Honduran teenager Sayra reunites with her father, an opportunity for her to potentially realize her dream of a life in the U.S. Moving to Mexico is the first step in a fateful journey of unexpected events.Written by
Cary Fukunaga spent two years researching the film, spending time with people on the trains and with gangsters in Central America. He also used two gang members to script edit making the slang and language as up to date and realistic as possible. See more »
The teardrop tattoo on el Casper's right eye is missing in two consecutive scenes on the top of the train but is visible on his face throughout the movie both before and after these scenes on the train. Interestingly, the tattoo is an important identifying mark/symbol in the movie and is specifically highlighted by gang members when asking locals if they have seen Casper as they try to find him and hunt him down. See more »
Back home, my friend Clarissa made me see this crazy neighbor, Doña Eleanor, you know, like witchcraft? She smoked this puro, then told me with her freaky voice that I'd make it to the U.S. but not in God's hand, perhaps in the Devil's.
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En el Barrio Ya No Hay Gente
Written by Manuel Varet
Performed by Vakero
Courtesy of Sunflower Entertainment / Jeremy Records See more »
A film of heartbreaking sadness but also one of joy and redemption
In Sin Nombre, first-time writer-director 31-year-old Cary Joji Fukanaga has crafted a uniquely moving film experience that dramatizes with authenticity the drive among the poor in Latin America to pull up roots and seek a better life in the U.S. Transcending genres and styles, Sin Nombre, translated "without a name", is performed by mostly non-professional local actors whose weathered faces mirror the harsh realities of their life. The film is shot by cinematographer Adriano Goldman with 35mm film rather than digital-video which is today's norm and avoids stylistic clichés such as hand-held cameras and dizzier-than-thou fast cutting.
Opening in Tapachula in the state of Chiapas in southern Mexico with a saturated color palette of deep red and orange, the trajectory of this low-budget, but beautifully shot thriller follows two parallel threads that meet in the middle. It begins with the initiation of a new member into the Mara Salvatrucha gang, in this case, a twelve year old boy called Smiley (Kristyan Ferrer) who has been recruited into the gang by young Willy aka Casper (Edgar Flores). Smiley must endure a gang ritual where he is thrown to the ground and kicked and beaten thirteen times to prove his toughness. As if that is not enough, the pre-teen is then forced to shoot a prisoner from the Chavalas, a rival gang.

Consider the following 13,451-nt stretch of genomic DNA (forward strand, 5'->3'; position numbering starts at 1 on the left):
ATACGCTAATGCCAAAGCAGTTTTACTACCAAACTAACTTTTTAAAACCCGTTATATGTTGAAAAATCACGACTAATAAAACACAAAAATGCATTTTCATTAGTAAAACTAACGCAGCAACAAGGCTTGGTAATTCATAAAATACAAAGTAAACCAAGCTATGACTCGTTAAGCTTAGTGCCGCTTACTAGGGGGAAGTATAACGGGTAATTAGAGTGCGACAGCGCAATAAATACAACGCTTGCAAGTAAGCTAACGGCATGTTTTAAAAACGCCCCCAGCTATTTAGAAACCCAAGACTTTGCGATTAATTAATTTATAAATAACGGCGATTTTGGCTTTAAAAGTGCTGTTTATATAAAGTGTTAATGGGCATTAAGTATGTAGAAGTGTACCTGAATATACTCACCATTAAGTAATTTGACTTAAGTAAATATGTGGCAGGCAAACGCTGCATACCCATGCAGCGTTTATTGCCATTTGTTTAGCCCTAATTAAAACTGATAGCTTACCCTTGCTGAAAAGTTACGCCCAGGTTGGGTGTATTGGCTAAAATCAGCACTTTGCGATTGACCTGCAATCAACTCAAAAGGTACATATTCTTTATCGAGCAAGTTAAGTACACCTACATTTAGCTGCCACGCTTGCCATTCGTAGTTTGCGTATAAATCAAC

Breaking the rules, Willy takes Smiley with him to meet his secret girlfriend Martha Marlene (Diana Garcia) but the clandestine meeting ends when sadistic gang leader, Lil' Mago (Tenoch Huerta Mejia) finds out about it and tries to rape her with tragic consequences. In the second thread, Sayra (Paulina Gaitan), a Honduran teenager is reunited with her father and decides to join him and her uncle on a perilous journey to New Jersey to meet other family members. In a powerful scene, they join other immigrants at a train crossing and then climb to the top of the railroad car of a passing train to begin the journey. One of the many dangers they face is that of being robbed by gangs or other poor Latinos who think they must have huge sums of money.
In this case, the robbers are Casper and Smiley who have been ordered to join Lil' Mago. When the leader tries to rape Sayra, however, Casper takes action which ensures that his future and that of Sayra will be inextricably linked. To reach the U.S., Sayra and Willy, now drawn together out of mutual need and attraction, have to overcome the network of covert operatives employed by the Mara gang, the danger of the border patrols, and the ordinary Mexicans who throw rocks at them and put their journey in peril. Powerful performances by Gaitan and Flores create an electric chemistry that wraps our hearts around their struggle to find release from their troubled past.
Winner of awards for directing and cinematography at Sundance, Sin Nombre has been attacked by some critics because it is a story about the truth of poor people's lives wrapped in a conventional framework. In my view, that is precisely what gives the film its strength. It is not an easy task for any immigrant who wants to make it to America, and Sin Nombre alerts us to the dangers as well as the opportunities. It succeeds not only as education but as theater, allowing the viewer not only to understand the perils illegal immigrants face but to relate emotionally to them as human beings.
Fukanaga was not a criminal or an immigrant but knows full well that the common thread existing among all people is that of being able to dream of a new day for themselves and the people they love. He spent two years doing research among the Mara Salvatrucha gang based in Mexico and Los Angeles, and in riding on the top of freight cars with Honduran and Salvadorean immigrants headed towards the U.S. border. The result is both deeply moving in its poetry and off-putting in its violence, a film of heartbreaking sadness but also one of joy and redemption, one of the best so far of 2009.
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